Three recent books address 'mental health epidemic'
Numbers of reported afflicted great cause for concern
A disturbing trendA June 23 review of recent books at The New York Review of Books begins with this startling observation:
It seems that Americans are in the midst of a raging epidemic of mental illness, at least as judged by the increase in the numbers treated for it. The tally of those who are so disabled by mental disorders that they qualify for Supplemental Security Income (SSI) or Social Security Disability Insurance (SSDI) increased nearly two and a half times between 1987 and 2007from one in 184 Americans to one in seventy-six. For children, the rise is even more startlinga thirty-five-fold increase in the same two decades. Mental illness is now the leading cause of disability in children, well ahead of physical disabilities like cerebral palsy or Down syndrome, for which the federal programs were created.The review, entitled "The Epidemic of Mental Illness: Why?," addresses three new works:
- The Emperor's New Drugs: Exploding the Antidepressant Myth
- Anatomy of an Epidemic: Magic Bullets, Psychiatric Drugs, and the Astonishing Rise of Mental Illness in America
- Unhinged: The Trouble with Psychiatry -- A Doctor's Revelations about a Profession in Crisis
'Astonishing 46 %' meet criteriaYou'll have to read the whole thing to decide whether these books might be useful to you or someone you'd like to help, but we'll leave you with one more passage from the review, before more commentary on the same:
A large survey of randomly selected adults, sponsored by the National Institute of Mental Health (NIMH) and conducted between 2001 and 2003, found that an astonishing 46 percent met criteria established by the American Psychiatric Association (APA) for having had at least one mental illness within four broad categories at some time in their lives. The categories were anxiety disorders, including, among other subcategories, phobias and post-traumatic stress disorder (PTSD); mood disorders, including major depression and bipolar disorders; impulse-control disorders, including various behavioral problems and attention-deficit/hyperactivity disorder (ADHD); and substance use disorders, including alcohol and drug abuse. Most met criteria for more than one diagnosis. Of a subgroup affected within the previous year, a third were under treatmentup from a fifth in a similar survey ten years earlier.If any of this is close to the target, these are trends we can not ignore. The stats on children have to be particularly disturbing, even for the most hard-hearted among us.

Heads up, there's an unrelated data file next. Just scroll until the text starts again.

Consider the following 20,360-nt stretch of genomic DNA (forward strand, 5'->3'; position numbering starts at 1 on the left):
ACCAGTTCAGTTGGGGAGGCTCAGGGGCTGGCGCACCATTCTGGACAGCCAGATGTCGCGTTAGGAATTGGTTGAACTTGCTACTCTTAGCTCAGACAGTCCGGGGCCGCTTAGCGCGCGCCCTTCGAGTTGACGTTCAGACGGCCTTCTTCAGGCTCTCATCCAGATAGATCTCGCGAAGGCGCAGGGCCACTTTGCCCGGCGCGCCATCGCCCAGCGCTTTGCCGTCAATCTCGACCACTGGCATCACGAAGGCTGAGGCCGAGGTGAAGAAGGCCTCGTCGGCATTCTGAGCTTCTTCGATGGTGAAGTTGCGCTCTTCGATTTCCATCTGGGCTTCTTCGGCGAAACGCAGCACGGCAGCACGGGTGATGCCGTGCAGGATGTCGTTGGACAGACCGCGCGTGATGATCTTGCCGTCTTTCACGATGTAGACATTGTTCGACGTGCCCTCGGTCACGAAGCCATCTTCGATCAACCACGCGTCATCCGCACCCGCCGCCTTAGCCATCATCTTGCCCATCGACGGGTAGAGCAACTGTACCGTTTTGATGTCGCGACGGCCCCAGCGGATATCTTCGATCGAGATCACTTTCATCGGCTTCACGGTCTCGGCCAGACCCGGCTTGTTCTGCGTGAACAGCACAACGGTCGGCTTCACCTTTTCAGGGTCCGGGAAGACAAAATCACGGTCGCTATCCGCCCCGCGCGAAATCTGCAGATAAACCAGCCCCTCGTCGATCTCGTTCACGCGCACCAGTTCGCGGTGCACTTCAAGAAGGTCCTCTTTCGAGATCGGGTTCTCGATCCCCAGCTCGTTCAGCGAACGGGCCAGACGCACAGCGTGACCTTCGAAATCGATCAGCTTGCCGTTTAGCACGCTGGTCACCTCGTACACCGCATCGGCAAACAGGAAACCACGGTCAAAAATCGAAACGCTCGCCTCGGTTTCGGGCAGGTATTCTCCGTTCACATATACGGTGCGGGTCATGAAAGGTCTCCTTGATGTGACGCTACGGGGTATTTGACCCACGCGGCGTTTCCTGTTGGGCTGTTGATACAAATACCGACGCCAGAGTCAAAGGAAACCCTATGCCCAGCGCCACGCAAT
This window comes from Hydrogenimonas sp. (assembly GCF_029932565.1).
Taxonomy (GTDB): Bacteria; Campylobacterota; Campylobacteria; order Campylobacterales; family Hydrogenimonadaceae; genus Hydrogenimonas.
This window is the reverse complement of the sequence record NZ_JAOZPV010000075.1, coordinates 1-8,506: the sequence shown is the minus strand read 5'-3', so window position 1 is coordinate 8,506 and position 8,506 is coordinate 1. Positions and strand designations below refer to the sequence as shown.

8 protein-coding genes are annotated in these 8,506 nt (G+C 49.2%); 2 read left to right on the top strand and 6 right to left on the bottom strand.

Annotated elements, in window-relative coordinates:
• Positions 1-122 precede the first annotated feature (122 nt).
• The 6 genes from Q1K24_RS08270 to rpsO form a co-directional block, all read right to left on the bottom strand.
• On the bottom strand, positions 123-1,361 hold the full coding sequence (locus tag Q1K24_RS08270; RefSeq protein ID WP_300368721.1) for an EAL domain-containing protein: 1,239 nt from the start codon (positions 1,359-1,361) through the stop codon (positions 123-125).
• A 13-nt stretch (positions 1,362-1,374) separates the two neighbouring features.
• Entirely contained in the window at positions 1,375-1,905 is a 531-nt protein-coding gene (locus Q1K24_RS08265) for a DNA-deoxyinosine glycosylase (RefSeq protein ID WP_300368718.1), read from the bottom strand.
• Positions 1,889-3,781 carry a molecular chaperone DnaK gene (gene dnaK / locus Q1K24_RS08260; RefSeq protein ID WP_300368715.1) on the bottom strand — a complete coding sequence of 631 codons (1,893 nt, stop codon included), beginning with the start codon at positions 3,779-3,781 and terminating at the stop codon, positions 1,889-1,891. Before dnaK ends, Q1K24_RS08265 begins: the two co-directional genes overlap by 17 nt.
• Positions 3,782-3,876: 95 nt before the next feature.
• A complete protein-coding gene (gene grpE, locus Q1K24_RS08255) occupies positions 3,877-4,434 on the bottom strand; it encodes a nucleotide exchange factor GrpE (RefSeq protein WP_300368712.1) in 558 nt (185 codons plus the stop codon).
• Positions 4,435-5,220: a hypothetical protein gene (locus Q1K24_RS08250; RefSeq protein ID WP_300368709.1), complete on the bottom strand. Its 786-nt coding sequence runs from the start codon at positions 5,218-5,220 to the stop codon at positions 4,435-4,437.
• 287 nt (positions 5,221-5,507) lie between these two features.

Skepticism: 'Researchers come up empty-handed'However, what may be most disheartening for those whose loved ones suffer from these ailments is that all the modern hoo-haw about science and pharmacology might be just that: hoo-haw. Writing about the same three books, and the review itself, Jacob Sullum writes June 13 at Reason.com:
As those questions suggest, Angell seems to share the skepticism of the authors whose books she reviews: University of Hull psychologist Irving Kirsch, who in The Emperor's New Drugs shows that antidepressants are only slightly more effective than placebos, so slightly that the difference may be attributable to stronger expectations of improvement primed by the drugs' side effects; the journalist Robert Whitaker, who in Anatomy of an Epidemic argues that the "astonishing rise of mental illness in America" can be understood largely as an outgrowth of the desire to sell psychiatric drugs; and Daniel Carlat, a Boston psychiatrist who confesses his profession's shortcomings in Unhinged: The Trouble With Psychiatry. Angell notes that "none of the three authors subscribes to the popular theory that mental illness is caused by a chemical imbalance in the brain." She adds that "the main problem with the theory is that after decades of trying to prove it, researchers have still come up empty-handed."None of this can be comforting to anyone connected to a friend or loved one affected by mental illness. Imagine being stuck "in the system" trying to get SSI or SSDI benefits for someone so afflicted.
Delays in system back in the newsThe system in general is infamous for its delays and backlog, although some announced efforts we've covered here have been targeted at reducing the wait times, which can linger from many months to years. Sadly, recent reports indicate those efforts are losing headway. According to a June 22 report in Baltimore City Paper:
The Social Security Administration (SSA) may be losing its battle against the backlog of disability cases, according to an analysis of its data by a New York-based nonprofit. In particular, the data show that while progress had initially been made, the hoped for reduction in backlogged matters ground to a halt in the last 12 months, a report by the Transactional Records Access Clearinghouse (TRAC) says. Since then the number of pending cases grew by 5 percent. More success has been achieved in reducing average wait times.